“Supply and demand,” says Robert Gourley, an auctioneer and estate agent covering Derry, Donegal and Tyrone. “Go back 12 months, and the viewing and level of interest at that time was unreal.

“It was very difficult to price, the market was just finding its own way, because if you put a house on [for sale], especially those houses at £140,000, £150,000, they just zoomed up — maybe another 20 grand, which you hadn’t had for a long time.”

Now, he says, “if we had more houses, we could sell them. It’s getting enough to sell at the moment — and I think everyone’s finding the same.”

Other estate agents have had a similar experience. “Every time we release a phase, we are pre-sold before that phase generally makes it to the market,” says Stephen McCarron, the president of NAEA Propertymark — the representative body for estate agents throughout the UK — and a director of Donnybrook estate agents in Derry.

Originally from Co Derry, Carmel McCafferty and her husband have just relocated to Derry city after 27 years in Bray, Co Wicklow. “We sold it within a week, we had major demand for it… we had about 30 people, we did our viewings over two afternoons and we literally almost needed traffic lights at the front door, we ended up I was upstairs and my husband was downstairs.”

In Derry they found themselves among many returned “migrants” viewing the same pool of houses; they ended up renting in Donegal for a year before finally securing a house.

“There was a time when everybody who was looking for that mid-range, let’s call it, they were all looking for and buying the same properties.

“People were reluctant to put their houses on the market because there were no houses to buy, the supply was very low.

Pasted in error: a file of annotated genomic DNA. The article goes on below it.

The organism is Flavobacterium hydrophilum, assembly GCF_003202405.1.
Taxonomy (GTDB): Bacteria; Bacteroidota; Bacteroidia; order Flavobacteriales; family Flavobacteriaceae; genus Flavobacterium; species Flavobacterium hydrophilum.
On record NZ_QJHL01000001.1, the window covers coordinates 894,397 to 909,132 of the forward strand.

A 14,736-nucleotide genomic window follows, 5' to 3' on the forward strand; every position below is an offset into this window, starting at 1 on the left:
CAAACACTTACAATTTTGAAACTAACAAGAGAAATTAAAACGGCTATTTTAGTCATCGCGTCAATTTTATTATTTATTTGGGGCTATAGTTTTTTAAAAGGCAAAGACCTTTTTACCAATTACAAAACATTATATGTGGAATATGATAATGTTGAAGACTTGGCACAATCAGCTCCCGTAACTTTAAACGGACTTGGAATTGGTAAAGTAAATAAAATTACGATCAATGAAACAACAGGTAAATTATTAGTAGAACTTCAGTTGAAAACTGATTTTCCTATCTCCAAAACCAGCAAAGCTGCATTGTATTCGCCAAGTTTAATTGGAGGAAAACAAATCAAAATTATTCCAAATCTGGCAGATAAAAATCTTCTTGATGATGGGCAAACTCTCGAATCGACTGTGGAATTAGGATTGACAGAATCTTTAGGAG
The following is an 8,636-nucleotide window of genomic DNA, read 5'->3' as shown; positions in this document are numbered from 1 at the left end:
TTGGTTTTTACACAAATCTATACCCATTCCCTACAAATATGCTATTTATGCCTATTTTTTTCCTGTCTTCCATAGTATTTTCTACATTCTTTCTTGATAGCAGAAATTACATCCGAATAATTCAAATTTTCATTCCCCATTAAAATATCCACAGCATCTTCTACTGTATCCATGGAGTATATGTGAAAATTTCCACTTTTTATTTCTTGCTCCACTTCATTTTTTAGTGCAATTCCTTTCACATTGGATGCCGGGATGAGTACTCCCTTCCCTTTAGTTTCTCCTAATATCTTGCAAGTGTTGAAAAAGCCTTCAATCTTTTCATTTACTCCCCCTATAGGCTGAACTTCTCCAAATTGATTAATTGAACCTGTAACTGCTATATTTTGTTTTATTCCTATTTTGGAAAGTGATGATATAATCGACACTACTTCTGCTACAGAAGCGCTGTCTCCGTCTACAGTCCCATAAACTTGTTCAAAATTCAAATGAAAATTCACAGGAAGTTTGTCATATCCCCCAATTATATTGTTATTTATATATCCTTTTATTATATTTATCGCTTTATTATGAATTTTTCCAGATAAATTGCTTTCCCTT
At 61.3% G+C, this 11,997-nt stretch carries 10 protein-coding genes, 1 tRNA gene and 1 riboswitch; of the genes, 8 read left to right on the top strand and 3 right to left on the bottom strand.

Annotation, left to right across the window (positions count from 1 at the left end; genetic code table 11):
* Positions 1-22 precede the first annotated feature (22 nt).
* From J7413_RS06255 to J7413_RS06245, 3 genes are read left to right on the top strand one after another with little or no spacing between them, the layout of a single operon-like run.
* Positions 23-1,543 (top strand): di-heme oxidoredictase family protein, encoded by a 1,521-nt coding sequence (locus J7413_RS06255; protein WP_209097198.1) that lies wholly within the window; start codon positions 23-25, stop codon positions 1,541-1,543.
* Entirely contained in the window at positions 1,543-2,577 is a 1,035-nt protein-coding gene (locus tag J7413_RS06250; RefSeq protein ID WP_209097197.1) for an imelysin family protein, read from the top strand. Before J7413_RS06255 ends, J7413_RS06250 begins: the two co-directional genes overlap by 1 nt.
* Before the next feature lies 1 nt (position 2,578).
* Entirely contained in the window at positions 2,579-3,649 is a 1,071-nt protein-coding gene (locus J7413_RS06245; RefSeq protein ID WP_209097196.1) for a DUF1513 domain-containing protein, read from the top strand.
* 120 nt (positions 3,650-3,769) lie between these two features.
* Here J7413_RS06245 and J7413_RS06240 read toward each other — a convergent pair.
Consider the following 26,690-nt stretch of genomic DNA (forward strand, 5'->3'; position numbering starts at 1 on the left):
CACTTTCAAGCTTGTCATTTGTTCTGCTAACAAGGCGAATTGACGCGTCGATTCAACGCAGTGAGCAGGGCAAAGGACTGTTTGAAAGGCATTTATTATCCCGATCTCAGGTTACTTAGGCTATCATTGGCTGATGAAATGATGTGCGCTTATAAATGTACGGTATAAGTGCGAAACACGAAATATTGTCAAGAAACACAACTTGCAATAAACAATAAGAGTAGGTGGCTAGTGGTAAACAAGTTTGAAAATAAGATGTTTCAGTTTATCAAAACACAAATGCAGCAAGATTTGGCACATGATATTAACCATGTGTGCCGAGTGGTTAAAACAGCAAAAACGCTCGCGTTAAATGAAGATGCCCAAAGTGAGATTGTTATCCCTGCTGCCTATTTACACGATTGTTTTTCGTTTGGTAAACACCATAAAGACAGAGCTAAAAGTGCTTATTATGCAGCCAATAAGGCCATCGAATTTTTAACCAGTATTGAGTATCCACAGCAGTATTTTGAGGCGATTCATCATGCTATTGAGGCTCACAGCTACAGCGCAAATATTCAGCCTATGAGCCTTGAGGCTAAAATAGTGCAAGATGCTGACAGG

“So then of course you have bidding wars… about three, four, five years ago you would have got a very good house in Derry, and in the right area, for 250. Now we found that 250 was, you were talking 300, 350.”

In sought-after areas, the increase in price has been even greater. The average cost of a house in the Causeway Coast and Glens was £173,029 in the first quarter of 2020, just before the Covid-19 lockdown; when the market reopened during the second quarter that figure jumped by 11.4 per cent to £192,796, and the average price of a house in that area is now £214,723.

By contrast, according to the most recent available figures from the Northern Ireland Statistics and Research Agency (Nisra), the median annual earnings for full-time employees in the North rose by 1.7 per cent over the year to April 2021 to £29,000.

“That is a problem,” says McCarron, “because indigenous people in Portrush, Portstewart, Coleraine, Portballintrae, cannot get on the housing market because they have been priced out by money coming from Belfast.

“I don’t know what the fix is, or if there is a fix for that, because there’s very little social housing or affordable housing being built in those locations, and it’s so competitive that you’ve got builders going in and buying two or three terraced houses, knocking them down and putting in an apartment block.

“I don’t know anywhere else in Northern Ireland that’s quite like it, but the prices there are just crazy.”